Action research data analysisPresentation Transcript
Action ReseachData AnalysisGroup 5
The Role Of Data AnalysisAnd InterpretationPresenter: Dinh Quoc Minh Dang
IntroductionYou will reach a point in the research process where you will want tosummarize what you have learned and what you think it means for yourstudents.You will want to share you findings without having to share all of your dataand use these findings to identify what will happen next in the action researchprocess.This critical component of the action research process is called dataanalysis and interpretation, and it needs to be carefully thought out.
1. Data AnalysisData analysis is an attempt by the teacher researcher to summarizecollected data in a dependable and accurate manner. The type of datayou collect will determine the data analysis techniques you will use. For example, if you collect narrative, descriptive, and nonnumerical data, such as field notes from observations or interviews, questionnaires, or pictures, qualitative data analysis will be best suited for your needs.
1. Data AnalysisBenefits: Data analysis helps in structuring the findings from different sources of data collection and provides a meaningful base for critical decisions. It helps in keeping human bias away from research conclusion with the help of proper statistical treatmentAnalysis involves exploring data to uncover trends and patterns, as well asrelationships among different variables
2. Data InterpretationData analysis, however, is only one step in the process; researchers mustthen interpret the findings of their analyses, reporting them in such a way thatothers can make sense of the results and put them to useData interpretation is an attempt by the researcher to find meaning inthe data, to answer the “So what?” question in terms of the implications ofthe study’s findings. Put simply, analysis involves summarizing what’s in thedata, whereas interpretation involves making sense of finding meaning in thatdata.
2. Data InterpretationData interpretation means explaining the trends, patterns and relationshipsthat emerge in the analysisInterpretation should focus on providing clear explanations and, whereapplicable, recommended actions based on the data and analysis.
Sum-upData analysis and interpretation are critical stages in the action researchprocess that require the teacher researcher to both know and understand thedata.When analyzing and interpreting data, challenge yourself to explore everypossible angle and try to find patterns and seek out new understandingamong the data.
II. Principles Of ActionResearch’s Data Analysis AndInterpretation Presenter: Minh Sang
3. Data AnalysisAnalysis of data is a process of inspecting, cleaning, transforming, andmodeling data with the goal of highlighting useful information, suggestingconclusions, and supporting decision making.Data analysis has multiple facets and approaches, encompassing diversetechniques under a variety of names, in different business, science, andsocial science domains.
4. Synthesis The process of drawing together concepts, ideas, objects and other qualitative data in new configurations, or to create something entirely new. Combining multiple elements together to create a new, complex ‘thing’ is what the technique of synthesis is all about. Similar in some respects to aggregation, synthesis typically deals with non-numeric data.
4. Synthesis Synthesis is often undertaken towards the end of an analytic process as the reverse of deconstruction. So where we might begin by breaking down data into its component parts and examining them; we often end by recombining those components in new ways. Note, however, that synthesis can also form part of an exploration and is one of the fundamental tools of the trade for UX strategy work. If deconstruction allows us to critically examine assumptions by isolating individual components, synthesis allows us to explore new configurations for the whole.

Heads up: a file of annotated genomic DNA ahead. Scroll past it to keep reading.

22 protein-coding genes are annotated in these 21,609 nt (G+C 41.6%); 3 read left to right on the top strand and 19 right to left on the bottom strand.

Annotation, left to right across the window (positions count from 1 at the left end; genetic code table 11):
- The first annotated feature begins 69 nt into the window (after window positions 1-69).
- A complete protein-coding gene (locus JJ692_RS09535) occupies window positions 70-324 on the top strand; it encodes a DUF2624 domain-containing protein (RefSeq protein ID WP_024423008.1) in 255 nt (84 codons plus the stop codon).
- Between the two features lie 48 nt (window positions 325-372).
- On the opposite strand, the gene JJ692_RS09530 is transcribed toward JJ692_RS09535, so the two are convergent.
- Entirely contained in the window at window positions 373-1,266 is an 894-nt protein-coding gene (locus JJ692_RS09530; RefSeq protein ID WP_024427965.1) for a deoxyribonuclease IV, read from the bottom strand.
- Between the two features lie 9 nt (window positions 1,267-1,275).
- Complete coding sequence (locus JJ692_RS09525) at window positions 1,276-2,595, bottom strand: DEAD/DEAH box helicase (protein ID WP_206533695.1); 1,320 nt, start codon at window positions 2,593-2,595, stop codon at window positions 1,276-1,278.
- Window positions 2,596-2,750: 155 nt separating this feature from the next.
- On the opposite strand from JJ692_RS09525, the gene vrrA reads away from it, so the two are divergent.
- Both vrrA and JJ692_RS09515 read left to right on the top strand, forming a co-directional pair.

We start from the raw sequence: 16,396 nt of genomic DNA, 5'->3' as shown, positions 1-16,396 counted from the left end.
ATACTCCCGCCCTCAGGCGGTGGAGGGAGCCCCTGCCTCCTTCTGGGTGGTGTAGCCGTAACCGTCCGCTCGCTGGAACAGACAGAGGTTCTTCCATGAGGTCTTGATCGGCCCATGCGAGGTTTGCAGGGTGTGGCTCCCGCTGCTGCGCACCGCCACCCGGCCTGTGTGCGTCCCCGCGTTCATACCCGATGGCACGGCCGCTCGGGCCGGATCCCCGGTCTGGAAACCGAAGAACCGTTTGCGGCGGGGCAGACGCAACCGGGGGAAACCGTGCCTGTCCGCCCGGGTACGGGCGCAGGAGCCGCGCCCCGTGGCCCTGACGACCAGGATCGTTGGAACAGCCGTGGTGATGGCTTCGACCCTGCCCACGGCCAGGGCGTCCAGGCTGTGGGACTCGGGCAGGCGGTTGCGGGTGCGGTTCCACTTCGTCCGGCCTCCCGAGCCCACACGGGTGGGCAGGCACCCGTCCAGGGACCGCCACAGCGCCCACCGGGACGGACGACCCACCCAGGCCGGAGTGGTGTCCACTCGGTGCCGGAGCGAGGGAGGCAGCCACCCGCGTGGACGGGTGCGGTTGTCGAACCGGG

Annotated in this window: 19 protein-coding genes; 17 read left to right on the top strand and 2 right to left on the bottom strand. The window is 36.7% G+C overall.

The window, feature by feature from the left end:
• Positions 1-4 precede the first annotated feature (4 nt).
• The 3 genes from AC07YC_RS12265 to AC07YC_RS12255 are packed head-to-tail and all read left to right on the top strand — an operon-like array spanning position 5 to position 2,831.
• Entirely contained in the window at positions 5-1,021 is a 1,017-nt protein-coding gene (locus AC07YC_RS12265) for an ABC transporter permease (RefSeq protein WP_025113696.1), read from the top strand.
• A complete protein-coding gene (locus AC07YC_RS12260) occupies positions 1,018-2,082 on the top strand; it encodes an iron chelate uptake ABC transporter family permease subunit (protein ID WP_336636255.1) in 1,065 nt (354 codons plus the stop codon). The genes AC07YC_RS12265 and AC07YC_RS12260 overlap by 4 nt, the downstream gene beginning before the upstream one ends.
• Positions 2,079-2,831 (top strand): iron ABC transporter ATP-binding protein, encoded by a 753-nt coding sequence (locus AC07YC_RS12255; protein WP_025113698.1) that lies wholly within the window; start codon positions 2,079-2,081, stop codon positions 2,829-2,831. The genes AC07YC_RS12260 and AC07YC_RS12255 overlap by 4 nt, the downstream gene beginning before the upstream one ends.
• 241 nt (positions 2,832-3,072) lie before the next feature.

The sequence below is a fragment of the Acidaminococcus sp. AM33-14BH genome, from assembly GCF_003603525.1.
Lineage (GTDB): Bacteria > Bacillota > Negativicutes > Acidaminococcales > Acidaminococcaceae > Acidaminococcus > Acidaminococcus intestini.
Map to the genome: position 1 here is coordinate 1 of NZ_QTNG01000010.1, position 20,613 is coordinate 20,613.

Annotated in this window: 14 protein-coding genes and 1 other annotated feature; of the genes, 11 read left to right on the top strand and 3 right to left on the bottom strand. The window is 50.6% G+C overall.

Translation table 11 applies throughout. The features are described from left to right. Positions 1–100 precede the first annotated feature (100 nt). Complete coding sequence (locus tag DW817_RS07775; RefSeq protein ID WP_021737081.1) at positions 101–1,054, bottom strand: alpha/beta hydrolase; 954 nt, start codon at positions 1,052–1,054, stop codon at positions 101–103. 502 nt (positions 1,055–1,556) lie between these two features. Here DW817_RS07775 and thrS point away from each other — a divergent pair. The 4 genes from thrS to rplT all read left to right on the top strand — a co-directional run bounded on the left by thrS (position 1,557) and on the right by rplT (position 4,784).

5. DeconstructionBreaking observations down into component pieces. This is the classical definition of analysis.Breaking down research data into its component parts is a standard technique for analysis. Oneexample of deconstruction is turning an interview transcript into a series of separate comments oranswers to questions. Deconstruction is often used simply to prepare data for other analyticprocesses such as manipulation or summarization, or even abstraction.
5. Deconstruction The aim of deconstruction is to decouple each component so as to allow inspection of each in its own right. In other disciplines this process is used as a device for critical thinking, bypassing the potentially misleading image conveyed by the whole. In so doing deconstruction can be a powerful tool for exposing unquestioned assumptions about our users’ mental models or the business priorities of the client organization. Looking at our template analysis example, one of our first analysis tasks was to deconstruct the templates into their components. Like most of the technique we took a very low-tech approach to the task, blocking out the individual components with a pencil. In our case, the deconstruction made easier a lot of the subsequent analysis work.It was a minor, but significant, step in the overall process.
6. Summarization Collating similar observations together and treating them collectively. This is a standard technique in many quantitative analysis methods. The goal of summarizing data is to generate an additional set of data, typically more succinct, that encapsulates the raw data in some way. This may be a short sentence that captures the essential point from several minutes of an interview transcript: “participant finds site search unwieldy, confusing and difficult to use”.